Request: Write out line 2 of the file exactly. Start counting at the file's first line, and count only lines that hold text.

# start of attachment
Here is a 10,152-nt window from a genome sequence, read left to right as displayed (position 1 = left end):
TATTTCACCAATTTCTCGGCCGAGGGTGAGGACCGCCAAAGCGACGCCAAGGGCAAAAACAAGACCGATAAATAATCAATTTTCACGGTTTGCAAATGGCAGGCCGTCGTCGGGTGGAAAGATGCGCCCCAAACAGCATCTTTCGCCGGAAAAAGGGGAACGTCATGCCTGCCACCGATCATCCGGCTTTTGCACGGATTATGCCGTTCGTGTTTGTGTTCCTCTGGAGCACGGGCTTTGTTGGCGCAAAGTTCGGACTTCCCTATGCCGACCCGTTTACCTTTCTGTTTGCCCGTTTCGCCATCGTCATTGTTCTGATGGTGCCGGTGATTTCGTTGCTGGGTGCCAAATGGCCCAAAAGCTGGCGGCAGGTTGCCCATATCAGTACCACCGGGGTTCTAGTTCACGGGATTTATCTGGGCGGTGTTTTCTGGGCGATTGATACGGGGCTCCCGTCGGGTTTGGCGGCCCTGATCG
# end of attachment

TATTTCACCAATTTCTCGGCCGAGGGTGAGGACCGCCAAAGCGACGCCAAGGGCAAAAACAAGACCGATAAATAATCAATTTTCACGGTTTGCAAATGGCAGGCCGTCGTCGGGTGGAAAGATGCGCCCCAAACAGCATCTTTCGCCGGAAAAAGGGGAACGTCATGCCTGCCACCGATCATCCGGCTTTTGCACGGATTATGCCGTTCGTGTTTGTGTTCCTCTGGAGCACGGGCTTTGTTGGCGCAAAGTTCGGACTTCCCTATGCCGACCCGTTTACCTTTCTGTTTGCCCGTTTCGCCATCGTCATTGTTCTGATGGTGCCGGTGATTTCGTTGCTGGGTGCCAAATGGCCCAAAAGCTGGCGGCAGGTTGCCCATATCAGTACCACCGGGGTTCTAGTTCACGGGATTTATCTGGGCGGTGTTTTCTGGGCGATTGATACGGGGCTCCCGTCGGGTTTGGCGGCCCTGATCG